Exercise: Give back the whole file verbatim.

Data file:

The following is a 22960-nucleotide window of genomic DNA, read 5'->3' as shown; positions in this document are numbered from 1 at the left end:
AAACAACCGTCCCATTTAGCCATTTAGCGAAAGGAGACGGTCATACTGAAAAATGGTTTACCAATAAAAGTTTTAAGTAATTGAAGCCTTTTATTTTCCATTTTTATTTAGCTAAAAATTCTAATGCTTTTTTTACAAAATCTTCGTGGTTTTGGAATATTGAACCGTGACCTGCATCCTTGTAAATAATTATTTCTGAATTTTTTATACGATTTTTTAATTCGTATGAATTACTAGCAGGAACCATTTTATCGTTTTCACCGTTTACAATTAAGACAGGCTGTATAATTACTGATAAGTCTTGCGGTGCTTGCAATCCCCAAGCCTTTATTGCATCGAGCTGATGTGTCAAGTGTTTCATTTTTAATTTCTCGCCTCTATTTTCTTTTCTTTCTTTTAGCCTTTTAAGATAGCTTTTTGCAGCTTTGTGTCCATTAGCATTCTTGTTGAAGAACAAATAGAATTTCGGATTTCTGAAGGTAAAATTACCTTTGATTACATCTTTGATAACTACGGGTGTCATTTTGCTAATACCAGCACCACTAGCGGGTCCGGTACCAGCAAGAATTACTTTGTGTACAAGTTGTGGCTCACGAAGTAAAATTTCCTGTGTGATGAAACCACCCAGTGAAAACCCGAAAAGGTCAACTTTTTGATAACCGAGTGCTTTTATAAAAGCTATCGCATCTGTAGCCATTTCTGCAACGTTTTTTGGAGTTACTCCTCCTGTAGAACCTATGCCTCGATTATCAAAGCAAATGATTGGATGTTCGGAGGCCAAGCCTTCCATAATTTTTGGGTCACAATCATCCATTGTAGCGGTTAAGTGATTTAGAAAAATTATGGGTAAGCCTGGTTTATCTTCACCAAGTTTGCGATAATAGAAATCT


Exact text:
The following is a 22960-nucleotide window of genomic DNA, read 5'->3' as shown; positions in this document are numbered from 1 at the left end:
AAACAACCGTCCCATTTAGCCATTTAGCGAAAGGAGACGGTCATACTGAAAAATGGTTTACCAATAAAAGTTTTAAGTAATTGAAGCCTTTTATTTTCCATTTTTATTTAGCTAAAAATTCTAATGCTTTTTTTACAAAATCTTCGTGGTTTTGGAATATTGAACCGTGACCTGCATCCTTGTAAATAATTATTTCTGAATTTTTTATACGATTTTTTAATTCGTATGAATTACTAGCAGGAACCATTTTATCGTTTTCACCGTTTACAATTAAGACAGGCTGTATAATTACTGATAAGTCTTGCGGTGCTTGCAATCCCCAAGCCTTTATTGCATCGAGCTGATGTGTCAAGTGTTTCATTTTTAATTTCTCGCCTCTATTTTCTTTTCTTTCTTTTAGCCTTTTAAGATAGCTTTTTGCAGCTTTGTGTCCATTAGCATTCTTGTTGAAGAACAAATAGAATTTCGGATTTCTGAAGGTAAAATTACCTTTGATTACATCTTTGATAACTACGGGTGTCATTTTGCTAATACCAGCACCACTAGCGGGTCCGGTACCAGCAAGAATTACTTTGTGTACAAGTTGTGGCTCACGAAGTAAAATTTCCTGTGTGATGAAACCACCCAGTGAAAACCCGAAAAGGTCAACTTTTTGATAACCGAGTGCTTTTATAAAAGCTATCGCATCTGTAGCCATTTCTGCAACGTTTTTTGGAGTTACTCCTCCTGTAGAACCTATGCCTCGATTATCAAAGCAAATGATTGGATGTTCGGAGGCCAAGCCTTCCATAATTTTTGGGTCACAATCATCCATTGTAGCGGTTAAGTGATTTAGAAAAATTATGGGTAAGCCTGGTTTATCTTCACCAAGTTTGCGATAATAGAAATCT